Some 60,000 asylum-seekers sent back by the United States to Mexico until their claims can be heard in US courts face a longer wait in Mexican limbo after the US Supreme Court issued an order that allowed a controversial anti-immigration policy to stand. An appeals court in San Francisco had ruled that the policy—officially called the Migrant Protection Protocols, but known as “Remain in Mexico”—was unlawful in the two border states under its jurisdiction: Arizona and California. The new order means asylum-seekers must now pin their hopes on the outcome of an expected formal appeal by the Trump administration—but that might not play out through the courts until early 2021. (Photo: Wikimedia Commons)

Mexico
Mexico army

Mexico: drug war dystopia unabated

Mexican lawmakers are predicting legal cannabis by month’s end, and portraying it as a key to de-escalating the endemic narco-violence. But national headlines are full of nightmarish cartel violence—making all too clear how big the challenge will be. A cannabis industry in the hands of agribusiness, with the campesinos excluded and marginalized, is unlikely to bring peace to Mexico’s conflicted countryside. (Photo: La OpciĂłn de Chihuahua)

Mexico
Mexico police

Mexico: crisis, militarization on both borders

There were scenes of chaos in Mexico’s northern border towns in response to rulings in rapid succession by a US federal appeals court on the Trump administration’s “Remain in Mexico” policy, which forces migrants and refugees seeking asylum to wait in Mexico while their claims are reviewed. Asylum-seekers who had been camped out for weeks in Matamoros, Ciudad Juárez, Nogales and Tijuana immediately amassed at the border crossings as the policy was struck down by the Ninth Circuit Court of Appeals. But the crossings were closed, and hours later, the Ninth Circuit granted an emergency stay on the injunction, as requested by the administration. The gathered migrants were dispersed by Mexican security forces. Mexico has meanwhile deployed its new National Guard force to the southern border with Guatemala, to halt the flow of migrants though its territory, under pressure from the White House. (Photo: Mexico News Daily)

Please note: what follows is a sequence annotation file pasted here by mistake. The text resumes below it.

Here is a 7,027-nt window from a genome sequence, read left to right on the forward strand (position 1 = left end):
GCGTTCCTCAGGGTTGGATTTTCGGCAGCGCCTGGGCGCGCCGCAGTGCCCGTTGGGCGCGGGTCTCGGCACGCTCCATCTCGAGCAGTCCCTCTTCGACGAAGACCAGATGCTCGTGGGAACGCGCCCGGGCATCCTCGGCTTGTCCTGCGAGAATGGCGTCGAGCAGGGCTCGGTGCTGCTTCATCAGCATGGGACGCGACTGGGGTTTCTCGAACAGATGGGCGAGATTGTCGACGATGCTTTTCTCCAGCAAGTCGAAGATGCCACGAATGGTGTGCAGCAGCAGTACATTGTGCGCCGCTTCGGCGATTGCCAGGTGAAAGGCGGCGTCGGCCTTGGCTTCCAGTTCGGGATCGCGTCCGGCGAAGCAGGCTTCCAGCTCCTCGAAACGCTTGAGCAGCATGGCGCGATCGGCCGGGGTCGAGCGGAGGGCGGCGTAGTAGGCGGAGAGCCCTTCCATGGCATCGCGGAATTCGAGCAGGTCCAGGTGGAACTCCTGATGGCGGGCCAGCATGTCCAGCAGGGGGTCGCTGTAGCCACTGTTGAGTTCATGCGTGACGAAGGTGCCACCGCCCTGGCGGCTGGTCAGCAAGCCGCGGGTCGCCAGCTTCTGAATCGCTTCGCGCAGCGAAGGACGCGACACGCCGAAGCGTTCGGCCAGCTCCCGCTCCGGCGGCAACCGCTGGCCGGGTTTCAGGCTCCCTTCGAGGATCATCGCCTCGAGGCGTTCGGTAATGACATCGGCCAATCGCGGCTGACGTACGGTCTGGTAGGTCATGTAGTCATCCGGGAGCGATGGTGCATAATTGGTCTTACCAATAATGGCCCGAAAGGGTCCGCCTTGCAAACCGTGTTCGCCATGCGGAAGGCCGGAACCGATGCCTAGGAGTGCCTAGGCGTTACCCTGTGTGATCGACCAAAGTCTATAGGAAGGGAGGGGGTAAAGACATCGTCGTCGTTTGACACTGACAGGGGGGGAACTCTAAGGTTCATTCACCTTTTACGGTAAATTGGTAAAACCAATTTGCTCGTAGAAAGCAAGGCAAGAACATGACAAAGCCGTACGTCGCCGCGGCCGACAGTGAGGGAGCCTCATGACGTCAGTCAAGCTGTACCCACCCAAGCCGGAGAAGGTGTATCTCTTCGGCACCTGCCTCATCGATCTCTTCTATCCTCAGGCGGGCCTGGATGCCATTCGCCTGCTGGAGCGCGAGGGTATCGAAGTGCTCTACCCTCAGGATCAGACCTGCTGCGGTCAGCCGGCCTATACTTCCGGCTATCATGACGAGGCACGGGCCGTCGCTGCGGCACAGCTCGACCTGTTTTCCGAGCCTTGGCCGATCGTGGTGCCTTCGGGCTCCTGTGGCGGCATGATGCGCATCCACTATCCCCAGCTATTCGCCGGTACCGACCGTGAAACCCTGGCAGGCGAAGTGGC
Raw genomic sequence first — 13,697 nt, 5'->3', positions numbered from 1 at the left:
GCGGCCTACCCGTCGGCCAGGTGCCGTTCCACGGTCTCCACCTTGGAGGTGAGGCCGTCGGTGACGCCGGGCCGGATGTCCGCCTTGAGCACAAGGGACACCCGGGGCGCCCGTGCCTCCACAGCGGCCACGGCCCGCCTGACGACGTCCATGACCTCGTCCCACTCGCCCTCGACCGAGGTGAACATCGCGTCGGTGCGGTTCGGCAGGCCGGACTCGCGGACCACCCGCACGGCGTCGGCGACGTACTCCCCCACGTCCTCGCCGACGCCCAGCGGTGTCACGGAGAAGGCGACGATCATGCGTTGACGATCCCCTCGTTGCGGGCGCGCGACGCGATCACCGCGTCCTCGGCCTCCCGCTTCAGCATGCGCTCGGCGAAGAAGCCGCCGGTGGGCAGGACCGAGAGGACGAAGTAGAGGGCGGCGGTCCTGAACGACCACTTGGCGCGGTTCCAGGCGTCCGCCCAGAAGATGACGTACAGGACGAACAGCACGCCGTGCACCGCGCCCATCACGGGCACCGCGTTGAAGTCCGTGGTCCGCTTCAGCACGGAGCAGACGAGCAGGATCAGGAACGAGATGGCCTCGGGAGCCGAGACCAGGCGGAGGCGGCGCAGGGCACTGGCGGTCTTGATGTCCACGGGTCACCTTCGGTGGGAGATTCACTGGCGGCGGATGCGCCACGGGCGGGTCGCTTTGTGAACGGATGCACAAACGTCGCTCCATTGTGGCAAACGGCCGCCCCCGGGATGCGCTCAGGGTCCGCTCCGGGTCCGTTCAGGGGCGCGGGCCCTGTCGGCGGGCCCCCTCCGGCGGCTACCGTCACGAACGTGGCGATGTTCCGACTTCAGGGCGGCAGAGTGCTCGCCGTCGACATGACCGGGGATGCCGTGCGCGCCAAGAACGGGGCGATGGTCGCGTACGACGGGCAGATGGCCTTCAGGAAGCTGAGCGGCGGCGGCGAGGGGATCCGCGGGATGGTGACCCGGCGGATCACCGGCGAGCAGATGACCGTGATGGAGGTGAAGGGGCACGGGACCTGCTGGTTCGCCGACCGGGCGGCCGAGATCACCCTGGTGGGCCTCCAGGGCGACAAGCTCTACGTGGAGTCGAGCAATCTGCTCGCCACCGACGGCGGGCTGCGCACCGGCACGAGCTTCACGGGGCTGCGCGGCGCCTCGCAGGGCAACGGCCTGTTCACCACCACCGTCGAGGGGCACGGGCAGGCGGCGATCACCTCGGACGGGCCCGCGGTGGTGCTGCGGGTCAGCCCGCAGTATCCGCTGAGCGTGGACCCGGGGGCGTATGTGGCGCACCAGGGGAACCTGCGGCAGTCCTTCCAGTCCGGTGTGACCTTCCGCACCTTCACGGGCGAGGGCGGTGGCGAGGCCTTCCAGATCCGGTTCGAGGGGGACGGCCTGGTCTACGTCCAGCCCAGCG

North America
border wall

Suit challenges fund diversion for border wall

Three groups filed suit against the Trump administration in federal court over the administration’s diversion of funds allocated to the Department of Defense for border wall construction. The Trump administration has announced its plan to use $3.6 billion in military construction funds and $2.5 billion in other military funds for wall construction. The American Civil Liberties Union (ACLU), Sierra Club, and Southern Border Communities Coalition are asking the US District Court for the Northern District of California to block the diversion of the funds. They claim that as Congress did not appropriate the funds for border wall construction, the president’s actions usurp the constitutional budget allocation powers of the Legislative Branch. (Photo: Tomas Castelazo/Wikimedia Commons via NACLA)

Mexico
Boquilla Dam

Mexican farmers protest water diversion to US

More than 3,000 farmers and residents of four rural municipalities in Mexico’s northern state of Chihuahua clashed with Mexican National Guard troops in a protest over the federal government’s plan to divert water from a dam into the Rio Grande for the use in the United States. Protesters from the municipalities of Camargo, La Cruz, Delicias and San Francisco de Conchos confronted troops guarding La Boquilla Dam on the Rio Conchos with the aim of occupying the facility and preventing the water diversion. The National Water Commission intends to open the sluices of the dam to divert hundreds of millions of cubic meters of water to the Rio Grande, in order to comply with a 1944 Water Treaty between Mexico and the US. Mexico has a 220-million-cubic-meter “water debt” to the US, but farmers say that the massive diversion will leave them with insufficient water. (Photo: OpciĂłn de Chihuahua)

North America
border wall

Trump to divert Pentagon funds for border wall —again

President Trump plans to divert $7.2 billion from the Pentagon to go toward border wall construction this year, a sum five times greater than what Congress authorized in the 2020 budget last month, the Washington Post reported. This marks the second year in a row that Trump has sought to redirect money to the planned border wall from military construction projects and counter-narcotics funding. The administration will take $3.7 billion from military construction and $3.5 billion from counter-narcotics programs, according to figures obtained by the Post, compared to $3.6 billion and $2.5 billion last year, respectively. (Photo via Jurist)